Catalina - a FREE ANSI C compiler for the Propeller.
    Download it from http://catalina-c.sourceforge.net/
  • Catalina now generates native code for the P2, and now also has its first supported plugin for the P2_EVAL board - a serial interface, based on msrobots "cogserial". No more simply blinking LEDS!

    To celebrate, attached is a blast from the past ...

    ... Super Star Trek, running natively on the P2!

    You can play the game using the Parallax Serial Terminal. Set your baud rate to 230400, and your terminal preferences to ignore linefeeds (ascii 10). The game will wait for you to press a key before starting.

    The code generator is still a long way from optimal, but it is now using many of the new P2 instructions.
    Catalina - a FREE ANSI C compiler for the Propeller.
    Download it from http://catalina-c.sourceforge.net/
  • That's great, RossH!

    "SUPER STARTREK - MAY 16, 1978 - REQUIRES 24K MEMORY"

    It looks like this was originally written in BASIC(?) for a DEC machine?
  • cgracey wrote: »
    That's great, RossH!

    "SUPER STARTREK - MAY 16, 1978 - REQUIRES 24K MEMORY"

    It looks like this was originally written in BASIC(?) for a DEC machine?

    That's right. I have fond memories of the original BASIC game. Someone (not me!) converted it to C in 1996. I always thought that with just a tiny bit more effort I could get it running on the P1, but I never quite made it (it ran, but it required a P1 with some form of external RAM).

    But now on the P2, we can all boldly go where no man (or woman) has gone before!
    Catalina - a FREE ANSI C compiler for the Propeller.
    Download it from http://catalina-c.sourceforge.net/
  • RossH wrote: »
    Catalina now generates native code for the P2, and now also has its first supported plugin for the P2_EVAL board - a serial interface, based on msrobots "cogserial". No more simply blinking LEDS!

    To celebrate, attached is a blast from the past ...

    ... Super Star Trek, running natively on the P2!

    Cool :). Looks like you're making great progress, Ross!
    FlexGUI, a GUI for programming the P1 and P2 in Spin, PASM, BASIC, and C.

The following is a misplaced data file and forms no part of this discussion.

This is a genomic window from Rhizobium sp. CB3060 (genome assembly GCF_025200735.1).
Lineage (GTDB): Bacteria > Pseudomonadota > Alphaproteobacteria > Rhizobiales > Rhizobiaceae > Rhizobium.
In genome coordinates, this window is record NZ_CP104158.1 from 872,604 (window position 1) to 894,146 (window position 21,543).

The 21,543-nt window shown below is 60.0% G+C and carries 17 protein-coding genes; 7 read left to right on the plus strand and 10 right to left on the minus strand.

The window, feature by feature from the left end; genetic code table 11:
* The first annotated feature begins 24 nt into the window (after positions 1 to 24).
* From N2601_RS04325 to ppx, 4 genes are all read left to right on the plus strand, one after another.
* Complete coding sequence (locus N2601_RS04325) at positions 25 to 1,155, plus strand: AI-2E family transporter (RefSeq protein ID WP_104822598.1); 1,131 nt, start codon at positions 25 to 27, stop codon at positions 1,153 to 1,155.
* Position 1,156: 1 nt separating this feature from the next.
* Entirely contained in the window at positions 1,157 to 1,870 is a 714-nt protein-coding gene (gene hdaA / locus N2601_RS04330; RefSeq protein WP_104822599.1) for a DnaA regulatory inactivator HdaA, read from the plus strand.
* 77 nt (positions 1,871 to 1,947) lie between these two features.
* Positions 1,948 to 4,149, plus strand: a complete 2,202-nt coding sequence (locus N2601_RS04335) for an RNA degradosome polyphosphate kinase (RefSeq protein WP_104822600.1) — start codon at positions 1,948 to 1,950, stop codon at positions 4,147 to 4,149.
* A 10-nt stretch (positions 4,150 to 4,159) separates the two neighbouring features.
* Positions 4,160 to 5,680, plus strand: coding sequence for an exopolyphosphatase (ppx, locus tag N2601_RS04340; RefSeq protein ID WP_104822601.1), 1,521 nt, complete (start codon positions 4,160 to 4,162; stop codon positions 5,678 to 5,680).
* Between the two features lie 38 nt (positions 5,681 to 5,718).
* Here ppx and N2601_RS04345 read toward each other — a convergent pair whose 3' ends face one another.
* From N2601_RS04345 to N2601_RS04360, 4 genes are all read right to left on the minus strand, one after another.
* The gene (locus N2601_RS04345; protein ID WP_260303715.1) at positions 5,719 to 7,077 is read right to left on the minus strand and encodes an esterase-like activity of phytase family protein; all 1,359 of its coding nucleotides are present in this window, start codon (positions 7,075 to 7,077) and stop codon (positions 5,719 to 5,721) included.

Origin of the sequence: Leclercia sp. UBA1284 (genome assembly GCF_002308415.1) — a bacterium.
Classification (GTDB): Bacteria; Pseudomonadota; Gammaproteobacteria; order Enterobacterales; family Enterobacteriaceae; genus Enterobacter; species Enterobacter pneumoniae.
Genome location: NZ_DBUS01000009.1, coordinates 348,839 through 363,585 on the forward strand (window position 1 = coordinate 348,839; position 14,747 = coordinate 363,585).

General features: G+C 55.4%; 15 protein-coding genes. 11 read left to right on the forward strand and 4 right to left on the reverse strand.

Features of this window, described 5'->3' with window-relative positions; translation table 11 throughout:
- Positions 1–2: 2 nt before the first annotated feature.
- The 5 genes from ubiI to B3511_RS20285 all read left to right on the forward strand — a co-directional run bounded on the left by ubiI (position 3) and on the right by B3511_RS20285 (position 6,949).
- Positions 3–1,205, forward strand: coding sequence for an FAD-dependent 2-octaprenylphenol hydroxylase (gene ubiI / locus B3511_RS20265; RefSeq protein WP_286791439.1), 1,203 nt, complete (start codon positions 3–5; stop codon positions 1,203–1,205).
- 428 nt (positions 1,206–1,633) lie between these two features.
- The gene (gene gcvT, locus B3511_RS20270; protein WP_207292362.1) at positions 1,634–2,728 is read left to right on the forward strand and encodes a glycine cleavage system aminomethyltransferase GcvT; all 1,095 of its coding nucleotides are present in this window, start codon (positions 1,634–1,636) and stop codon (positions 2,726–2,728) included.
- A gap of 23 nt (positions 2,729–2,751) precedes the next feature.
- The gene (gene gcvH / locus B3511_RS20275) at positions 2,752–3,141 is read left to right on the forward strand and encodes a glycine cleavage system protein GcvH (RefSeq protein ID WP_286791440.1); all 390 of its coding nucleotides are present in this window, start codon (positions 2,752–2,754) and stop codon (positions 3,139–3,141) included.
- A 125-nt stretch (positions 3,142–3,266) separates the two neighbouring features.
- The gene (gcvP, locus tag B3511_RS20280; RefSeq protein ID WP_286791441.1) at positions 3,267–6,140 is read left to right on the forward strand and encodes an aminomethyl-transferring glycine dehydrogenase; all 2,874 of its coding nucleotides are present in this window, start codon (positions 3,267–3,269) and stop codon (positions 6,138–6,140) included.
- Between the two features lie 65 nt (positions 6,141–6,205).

Help support its development at Patreon or PayPal.
  • Will be nice in VGA over HDMI with USB KB & Mouse...

    I remember playing that game in junior high on TRS-80...
    Prop Info and Apps: http://www.rayslogic.com/
  • RossH wrote: »
    cgracey wrote: »
    That's great, RossH!

    "SUPER STARTREK - MAY 16, 1978 - REQUIRES 24K MEMORY"

    It looks like this was originally written in BASIC(?) for a DEC machine?

    That's right. I have fond memories of the original BASIC game. Someone (not me!) converted it to C in 1996. I always thought that with just a tiny bit more effort I could get it running on the P1, but I never quite made it (it ran, but it required a P1 with some form of external RAM).

    But now on the P2, we can all boldly go where no man (or woman) has gone before!

    That reminds me that I need to restore the Catalina support in spin2cpp (it's still there, but likely bit-rotted while Catalina was on hiatus). fastspin/spin2cpp can compile BASIC, including old style Microsoft BASIC. With a bit of work I should be able to make spin2cpp into a basic2cpp, since the BASIC parser and C output code is all present, just not really tested.
    FlexGUI, a GUI for programming the P1 and P2 in Spin, PASM, BASIC, and C.
    Help support its development at Patreon or PayPal.
  • ersmith wrote: »
    fastspin/spin2cpp can compile BASIC, including old style Microsoft BASIC. With a bit of work I should be able to make spin2cpp into a basic2cpp, since the BASIC parser and C output code is all present, just not really tested.

    Now who's showing their age! :)
    Catalina - a FREE ANSI C compiler for the Propeller.
    Download it from http://catalina-c.sourceforge.net/
  • Blast from the past!
    I recall spending hours(days?) on a DEC PDP/11 playing this game. :)
    Melbourne, Australia
  • ozpropdev wrote: »
    Blast from the past!
    I recall spending hours(days?) on a DEC PDP/11 playing this game. :)

    Me too! I wasted boxes of green-bar paper using a DEC LA36 terminal :blush: What else was I to do on graveyard shift, while the PDP 11/04s we used were idle? And then, I got a copy of David Ahl's "BASIC Computer Games" text and that started my career in software!

    dgately

    Livermore, CA (50 miles SE of San Francisco)
  • Ah yes, Ahl's "BASIC computer games", and "More BASIC computer games" were the start for my brother and I on an Osborne 1.
  • There are a bunch of classic BASIC computer games from Ahl's book at classicbasicgames.org/. Many of these can be compiled with fastspin to be played on P1 or P2, although sometimes a little tweaking is required. Often just adding
    #include "classic.bi"